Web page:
TV's Powerful, Complex Women

The Emmy noms are in! Here’s why so many of them have gone to midlife women.

"TV is the Wonderbra for actresses over 40," says "Ugly Betty" Emmy nominee Vanessa Williams.
Photograph: Photo by: ABC

The tube is alive these days with acclaimed actresses such as Holly Hunter (TNT’s Saving Grace), Glenn Close (FX’s Damages), Kyra Sedgwick (TNT’s The Closer), Mariska Hargitay (NBC’s Law & Order: SVU) and Edie Falco (Showtime’s Nurse Jackie), all playing powerful characters who represent a sea change from the saintly matriarchs and ditzy housewives we grew up with. “We’re making real women relatable, as opposed to the perfect mom,” says Bonnie Hammer, president of NBC Universal’s cable entertainment. These heroines may have messy personal lives, but they’re smart and complicated, and they look fabulous.

Sex and the City and Desperate Housewives led the charge. When television executives saw the cash brought in by these risk-taking, female-centric shows, they loosened the rules that once boxed women in. “Desperate Housewives was the biggest display that women over 40 can be a viable industry,” says Vanessa Williams, who plays the scheming editrix on ABC’s Ugly Betty (a show executive-produced by Salma Hayek). “TV is the Wonderbra for actresses over 40.”

The women of ABC’s Brothers and Sisters are “a far cry from TV mothers on The Waltons, Donna Reed and The Partridge Family,” says the show’s star, Sally Field. “For me, it’s an amazing opportunity as an actor to take a look at women of my generation. I don’t want to be 25 or 35 anymore; I did that already. I want to have character.”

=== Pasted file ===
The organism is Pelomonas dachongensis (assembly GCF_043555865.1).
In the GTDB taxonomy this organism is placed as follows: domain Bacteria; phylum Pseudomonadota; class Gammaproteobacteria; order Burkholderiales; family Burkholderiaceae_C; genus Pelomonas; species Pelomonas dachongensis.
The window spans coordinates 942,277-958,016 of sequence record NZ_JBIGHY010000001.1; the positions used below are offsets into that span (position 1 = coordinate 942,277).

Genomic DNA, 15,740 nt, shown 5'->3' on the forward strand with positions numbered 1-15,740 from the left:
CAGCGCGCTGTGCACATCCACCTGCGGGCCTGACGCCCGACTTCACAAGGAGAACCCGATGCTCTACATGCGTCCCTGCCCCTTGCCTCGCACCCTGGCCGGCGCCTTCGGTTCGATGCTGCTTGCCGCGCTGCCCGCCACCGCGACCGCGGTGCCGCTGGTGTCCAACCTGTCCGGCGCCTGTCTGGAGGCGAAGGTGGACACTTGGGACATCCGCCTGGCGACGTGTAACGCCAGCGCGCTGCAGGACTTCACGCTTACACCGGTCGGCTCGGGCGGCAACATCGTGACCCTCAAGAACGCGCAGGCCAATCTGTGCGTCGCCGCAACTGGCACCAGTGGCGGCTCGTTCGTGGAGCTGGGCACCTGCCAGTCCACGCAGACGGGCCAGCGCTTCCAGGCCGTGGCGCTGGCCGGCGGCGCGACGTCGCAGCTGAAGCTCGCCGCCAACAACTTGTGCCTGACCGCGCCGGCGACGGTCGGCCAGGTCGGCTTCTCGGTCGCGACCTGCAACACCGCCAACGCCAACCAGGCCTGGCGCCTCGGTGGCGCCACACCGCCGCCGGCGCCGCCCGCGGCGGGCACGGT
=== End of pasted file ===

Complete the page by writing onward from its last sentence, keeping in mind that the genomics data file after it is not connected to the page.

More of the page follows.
Law enforcement is an especially fertile area for strong female roles. Mariska Hargitay’s Detective Olivia Benson has been solving crimes for 10 seasons now, and Kyra Sedgwick’s LAPD deputy chief, Brenda Leigh Johnson, is a cable queen. Greer Shepard, The Closer’s creator, says she thought a lot about how a diminutive woman would coax a confession out of a suspect. “What are the weapons if you don’t have the physicality?” she asks. “Brenda sheathes that edge with Southern honey.”

The U.S. marshal played by Mary McCormack on In Plain Sight is more in the Saving Grace mold. “She’s not that likable; she’s got a lot of jagged angles,” McCormack says. Adds Hammer, whose USA Network airs the show, “We don’t see her as a fantasy. A lot of women in tough positions know how to be ballsy.”

Nurse Jackie, which premiered in June, is the latest series to showcase a prickly and fascinating midlife character. Edie Falco plays a lifesaving nurse who pops painkillers, does the right (but not always the legal) thing and has a lover as well as a husband. “She’s like a Robin Hood vigilante doing a high-wire act,” says Linda Wallem, one of the two women who originated the series. Adds Liz Brixius, the series’ cocreator, “We just let her fly. This is where age and experience win.”

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